Since the duration of study was short for the assessment of OHI-S, this study cannot comprehensively analyze the long-term benefits of mouthrinsing pertaining to OHI-S.

The duration of study was short for assessment of dental caries; hence, this study cannot comprehensively analyze the long-term benefits of mouthrinsing pertaining to dental caries. This study has not taken into consideration the financial implications on the individuals in case it has to be implemented at the community level on a daily basis. The study can be further carried out by more specific microbiological test to establish the more accurate efficacy of tulsi extract and honey as a mouthrinses. There is a need to study further on long-term effects of these products on oral health. The role of these mouthrinses needs to be assessed with emphasis on individuals with poor oral hygiene. As literature is totally devoid of any ill effects of tulsi on human beings, one can confidently recommend the use of tulsi as a mouthrinse, especially for rural population which has an easy access to tulsi and perhaps highly cost-effective.


  Conclusion Top


There was a reduction in S. mutans in all the three groups with 0.2% of chlorhexidine showing a maximum reduction. Herbal mouthrinses containing tulsi and honey, though as not as effective as chlorhexidine in its antimicrobial property, have its own value, and it can be effectively used in areas where people cannot access to chlorhexidine.

Acknowledgement

The author would like to thank his professors and colleagues for guiding him and for the support.

.

Financial support and sponsorship

Nil.

Conflicts of interest

There are no conflicts of interest.

 
  References Top

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Bagramian RA, Garcia-Godoy F, Volpe AR. The global increase in dental caries. A pending public health crisis. Am J Dent 2009;22:3-8.  Back to cited text no. 1
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2.
Agarwal P, Nagesh L. Comparative evaluation of efficacy of 0.2% chlorhexidine, listerine and Tulsi extract mouth rinses on salivary Streptococcus mutans count of high school children – RCT. Contemp Clin Trials 2011;32:802-8.  Back to cited text no. 2
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Abdelmegid F, Al-Agamy M, Alwohaibi A, Ka'abi H, Salama F. Effect of honey and green tea solutions on Streptococcus mutans. J Clin Pediatr Dent 2015;39:435-41.  Back to cited text no. 3
    
4.
Ahmadi-Motamayel F, Hendi SS, Alikhani MY, Khamverdi Z. Antibacterial activity of honey on cariogenic bacteria. J Dent (Tehran) 2013;10:10-5.  Back to cited text no. 4
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WHO. Oral Health Surveys – Basic Methods. 4th ed. Delhi: A.I.T.B.S. Publishers and Distributors; 1997.  Back to cited text no. 5
    
6.
Agarwal P, Nagesh L, Murlikrishnan. Evaluation of the antimicrobial activity of various concentrations of Tulsi (Ocimum sanctum) extract against Streptococcus mutans: An in vitro study. Indian J Dent Res 2010;21:357-9.  Back to cited text no. 6
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Subramanian G, Tewari B, Gomathinayagam R. Studies of antimicrobial properties of different leaf extract of Tulsi (Ocimum tenuioflorum) against human pathogens. Am Int J Contemp Res 2014;4:149-57.  Back to cited text no. 7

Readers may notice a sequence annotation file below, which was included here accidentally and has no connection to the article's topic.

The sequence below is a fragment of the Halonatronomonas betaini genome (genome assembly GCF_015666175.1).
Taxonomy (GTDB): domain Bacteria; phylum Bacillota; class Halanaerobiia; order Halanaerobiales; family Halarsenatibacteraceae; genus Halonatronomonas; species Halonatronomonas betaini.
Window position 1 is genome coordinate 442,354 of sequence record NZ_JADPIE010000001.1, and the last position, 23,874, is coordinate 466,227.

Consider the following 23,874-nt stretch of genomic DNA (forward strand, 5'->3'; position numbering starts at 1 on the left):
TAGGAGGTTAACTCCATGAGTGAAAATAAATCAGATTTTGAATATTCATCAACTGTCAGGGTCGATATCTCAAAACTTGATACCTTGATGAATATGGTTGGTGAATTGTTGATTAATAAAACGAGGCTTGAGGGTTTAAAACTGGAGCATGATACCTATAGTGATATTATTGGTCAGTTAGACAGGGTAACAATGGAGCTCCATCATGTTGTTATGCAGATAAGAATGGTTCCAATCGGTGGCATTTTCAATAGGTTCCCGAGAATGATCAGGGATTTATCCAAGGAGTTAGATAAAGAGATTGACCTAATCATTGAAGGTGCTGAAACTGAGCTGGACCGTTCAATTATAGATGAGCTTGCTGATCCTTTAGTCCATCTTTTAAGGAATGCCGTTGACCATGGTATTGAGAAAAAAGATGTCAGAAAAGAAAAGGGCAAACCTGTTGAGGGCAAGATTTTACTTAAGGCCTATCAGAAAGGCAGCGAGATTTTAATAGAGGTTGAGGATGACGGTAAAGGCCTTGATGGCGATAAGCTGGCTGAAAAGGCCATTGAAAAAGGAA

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Löe H, Schiott CR. The effect of mouthrinses and topical application of chlorhexidine on the development of dental plaque and gingivitis in man. J Periodontal Res 1970;5:79-83.  Back to cited text no. 8
    
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Briner WW, Grossman E, Buckner R, Ebert ML. Effect of chlorhexidine gluconate mouthrinse on plaque bacteria. J Periodont Res 1986;21:44-52.  Back to cited text no. 9
    
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Axelsson P, Lindhe J. Efficacy of mouthrinses in inhibiting dental plaque and gingivitis in man. J Clin Periodontol 1987;14:205 12.  Back to cited text no. 10
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Jayaprakash R, Sharma A, Moses J. Comparative evaluation of the efficacy of different concentrations of chlorhexidine mouth rinses in reducing the mutans streptococci in saliva: An in vivo study. J Indian Soc Pedod Prev Dent 2010;28:162-6.  Back to cited text no. 11
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Yevenes I, Alvarez SR, Jara MN, Wolfenson PM, Smith L. Comparison of mouthrinses containing chlorhexidine and other active agents with chlorhexidine mouthrinse-gel: Effects on de novo plaque formation. Rev Odonto Cienc 2009;24:345-8.  Back to cited text no. 12
    
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Jain I, Jain P. Comparative evaluation of antimicrobial efficacy of three different formulations of mouth rinses with multi-herbal mouth rinse. J Indian Soc Pedod Prev Dent 2016;34:315-23.  Back to cited text no. 13
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Jain I, Jain P, Bisht D, Sharma A, Srivastava B, Gupta N, et al. Use of traditional Indian plants in the inhibition of caries-causing bacteria – Streptococcus mutans. Braz Dent J 2015;26:110-5.  Back to cited text no. 14
    
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Rupesh S, Winnier JJ, Nayak UA, Rao AP, Reddy NV, Peter J, et al. Evaluation of the effects of manuka honey on salivary levels of mutans streptococci in children: A pilot study. J Indian Soc Pedod Prev Dent 2014;32:212-9.  Back to cited text no. 15
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Atwa AD, AbuShahba RY, Mostafa M, Hashem MI. Effect of honey in preventing gingivitis and dental caries in patients undergoing orthodontic treatment. Saudi Dent J 2014;26:108-14.  Back to cited text no. 16